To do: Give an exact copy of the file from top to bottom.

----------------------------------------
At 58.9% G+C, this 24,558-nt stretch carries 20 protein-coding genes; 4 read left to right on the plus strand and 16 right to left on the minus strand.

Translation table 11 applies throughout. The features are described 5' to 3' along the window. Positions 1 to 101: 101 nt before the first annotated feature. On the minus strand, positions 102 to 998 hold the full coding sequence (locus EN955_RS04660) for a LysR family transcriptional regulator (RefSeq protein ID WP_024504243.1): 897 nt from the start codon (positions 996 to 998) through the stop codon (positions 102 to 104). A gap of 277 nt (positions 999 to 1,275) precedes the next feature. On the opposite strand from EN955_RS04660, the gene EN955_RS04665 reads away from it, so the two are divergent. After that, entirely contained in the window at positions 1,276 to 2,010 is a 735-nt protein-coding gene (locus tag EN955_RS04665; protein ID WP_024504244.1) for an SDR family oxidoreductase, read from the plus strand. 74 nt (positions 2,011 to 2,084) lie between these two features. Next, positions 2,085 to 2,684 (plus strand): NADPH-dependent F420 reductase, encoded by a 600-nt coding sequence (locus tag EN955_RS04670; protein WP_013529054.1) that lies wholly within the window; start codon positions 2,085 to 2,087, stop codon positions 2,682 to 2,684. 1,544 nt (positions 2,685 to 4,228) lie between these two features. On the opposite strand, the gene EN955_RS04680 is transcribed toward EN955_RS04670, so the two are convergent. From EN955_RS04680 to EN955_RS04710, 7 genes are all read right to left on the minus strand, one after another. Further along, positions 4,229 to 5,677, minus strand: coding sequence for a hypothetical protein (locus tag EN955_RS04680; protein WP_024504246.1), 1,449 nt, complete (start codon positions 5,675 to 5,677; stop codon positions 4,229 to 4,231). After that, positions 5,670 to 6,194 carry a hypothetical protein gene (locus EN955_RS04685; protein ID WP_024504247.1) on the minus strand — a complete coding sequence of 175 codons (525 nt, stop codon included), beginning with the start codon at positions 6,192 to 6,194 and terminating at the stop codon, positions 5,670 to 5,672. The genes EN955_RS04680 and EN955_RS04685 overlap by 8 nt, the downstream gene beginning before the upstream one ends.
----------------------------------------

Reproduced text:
At 58.9% G+C, this 24,558-nt stretch carries 20 protein-coding genes; 4 read left to right on the plus strand and 16 right to left on the minus strand.

Translation table 11 applies throughout. The features are described 5' to 3' along the window. Positions 1 to 101: 101 nt before the first annotated feature. On the minus strand, positions 102 to 998 hold the full coding sequence (locus EN955_RS04660) for a LysR family transcriptional regulator (RefSeq protein ID WP_024504243.1): 897 nt from the start codon (positions 996 to 998) through the stop codon (positions 102 to 104). A gap of 277 nt (positions 999 to 1,275) precedes the next feature. On the opposite strand from EN955_RS04660, the gene EN955_RS04665 reads away from it, so the two are divergent. After that, entirely contained in the window at positions 1,276 to 2,010 is a 735-nt protein-coding gene (locus tag EN955_RS04665; protein ID WP_024504244.1) for an SDR family oxidoreductase, read from the plus strand. 74 nt (positions 2,011 to 2,084) lie between these two features. Next, positions 2,085 to 2,684 (plus strand): NADPH-dependent F420 reductase, encoded by a 600-nt coding sequence (locus tag EN955_RS04670; protein WP_013529054.1) that lies wholly within the window; start codon positions 2,085 to 2,087, stop codon positions 2,682 to 2,684. 1,544 nt (positions 2,685 to 4,228) lie between these two features. On the opposite strand, the gene EN955_RS04680 is transcribed toward EN955_RS04670, so the two are convergent. From EN955_RS04680 to EN955_RS04710, 7 genes are all read right to left on the minus strand, one after another. Further along, positions 4,229 to 5,677, minus strand: coding sequence for a hypothetical protein (locus tag EN955_RS04680; protein WP_024504246.1), 1,449 nt, complete (start codon positions 5,675 to 5,677; stop codon positions 4,229 to 4,231). After that, positions 5,670 to 6,194 carry a hypothetical protein gene (locus EN955_RS04685; protein ID WP_024504247.1) on the minus strand — a complete coding sequence of 175 codons (525 nt, stop codon included), beginning with the start codon at positions 6,192 to 6,194 and terminating at the stop codon, positions 5,670 to 5,672. The genes EN955_RS04680 and EN955_RS04685 overlap by 8 nt, the downstream gene beginning before the upstream one ends.